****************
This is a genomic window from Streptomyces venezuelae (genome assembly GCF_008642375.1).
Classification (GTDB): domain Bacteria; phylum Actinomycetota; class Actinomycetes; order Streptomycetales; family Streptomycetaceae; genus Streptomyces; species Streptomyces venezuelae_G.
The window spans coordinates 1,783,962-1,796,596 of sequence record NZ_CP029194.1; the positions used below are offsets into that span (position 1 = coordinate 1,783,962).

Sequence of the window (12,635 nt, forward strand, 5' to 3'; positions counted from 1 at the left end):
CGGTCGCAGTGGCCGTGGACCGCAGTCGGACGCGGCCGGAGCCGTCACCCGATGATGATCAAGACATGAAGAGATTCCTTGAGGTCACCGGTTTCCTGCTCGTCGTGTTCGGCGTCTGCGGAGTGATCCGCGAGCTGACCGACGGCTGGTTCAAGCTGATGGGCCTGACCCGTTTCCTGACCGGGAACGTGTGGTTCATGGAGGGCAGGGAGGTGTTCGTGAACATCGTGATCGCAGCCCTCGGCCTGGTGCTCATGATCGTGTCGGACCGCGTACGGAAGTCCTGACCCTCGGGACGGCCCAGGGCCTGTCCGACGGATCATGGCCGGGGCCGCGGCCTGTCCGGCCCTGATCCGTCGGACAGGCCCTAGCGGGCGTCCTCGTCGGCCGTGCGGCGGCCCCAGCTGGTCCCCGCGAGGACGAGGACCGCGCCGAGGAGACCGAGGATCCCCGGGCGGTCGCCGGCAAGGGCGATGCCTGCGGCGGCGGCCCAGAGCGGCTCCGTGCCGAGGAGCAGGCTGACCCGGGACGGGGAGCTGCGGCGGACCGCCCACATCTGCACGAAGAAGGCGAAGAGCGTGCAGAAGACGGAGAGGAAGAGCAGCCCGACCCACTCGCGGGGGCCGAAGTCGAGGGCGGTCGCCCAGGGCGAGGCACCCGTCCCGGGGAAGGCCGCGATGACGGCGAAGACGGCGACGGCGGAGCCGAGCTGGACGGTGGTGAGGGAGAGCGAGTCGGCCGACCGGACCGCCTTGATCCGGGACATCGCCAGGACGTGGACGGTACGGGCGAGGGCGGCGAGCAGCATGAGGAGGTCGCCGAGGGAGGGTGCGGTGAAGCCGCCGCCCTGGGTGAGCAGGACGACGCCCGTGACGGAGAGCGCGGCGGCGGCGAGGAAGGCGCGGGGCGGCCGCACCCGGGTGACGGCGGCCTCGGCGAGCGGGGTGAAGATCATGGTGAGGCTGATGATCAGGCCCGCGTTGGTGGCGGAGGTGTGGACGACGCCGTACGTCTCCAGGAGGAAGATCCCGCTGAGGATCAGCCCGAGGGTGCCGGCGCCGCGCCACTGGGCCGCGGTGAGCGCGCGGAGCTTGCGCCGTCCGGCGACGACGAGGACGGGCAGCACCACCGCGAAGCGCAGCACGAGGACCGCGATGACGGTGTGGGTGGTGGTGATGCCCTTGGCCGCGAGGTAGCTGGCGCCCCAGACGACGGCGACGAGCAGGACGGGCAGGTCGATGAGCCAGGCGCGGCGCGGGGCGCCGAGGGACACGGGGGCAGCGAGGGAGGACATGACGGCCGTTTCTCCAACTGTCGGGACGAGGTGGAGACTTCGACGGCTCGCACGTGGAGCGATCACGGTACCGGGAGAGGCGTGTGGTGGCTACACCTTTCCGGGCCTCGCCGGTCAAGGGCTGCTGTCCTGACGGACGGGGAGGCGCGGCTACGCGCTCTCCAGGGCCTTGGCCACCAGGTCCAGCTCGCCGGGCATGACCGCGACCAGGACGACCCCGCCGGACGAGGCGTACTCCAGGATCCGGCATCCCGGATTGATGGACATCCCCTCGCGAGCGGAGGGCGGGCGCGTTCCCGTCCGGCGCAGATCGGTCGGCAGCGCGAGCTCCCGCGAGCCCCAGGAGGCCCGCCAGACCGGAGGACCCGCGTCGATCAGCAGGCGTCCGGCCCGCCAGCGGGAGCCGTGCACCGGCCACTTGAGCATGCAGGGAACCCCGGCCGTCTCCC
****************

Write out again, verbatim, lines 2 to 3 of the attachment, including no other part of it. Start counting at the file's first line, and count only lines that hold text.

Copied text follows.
Classification (GTDB): domain Bacteria; phylum Actinomycetota; class Actinomycetes; order Streptomycetales; family Streptomycetaceae; genus Streptomyces; species Streptomyces venezuelae_G.
The window spans coordinates 1,783,962-1,796,596 of sequence record NZ_CP029194.1; the positions used below are offsets into that span (position 1 = coordinate 1,783,962).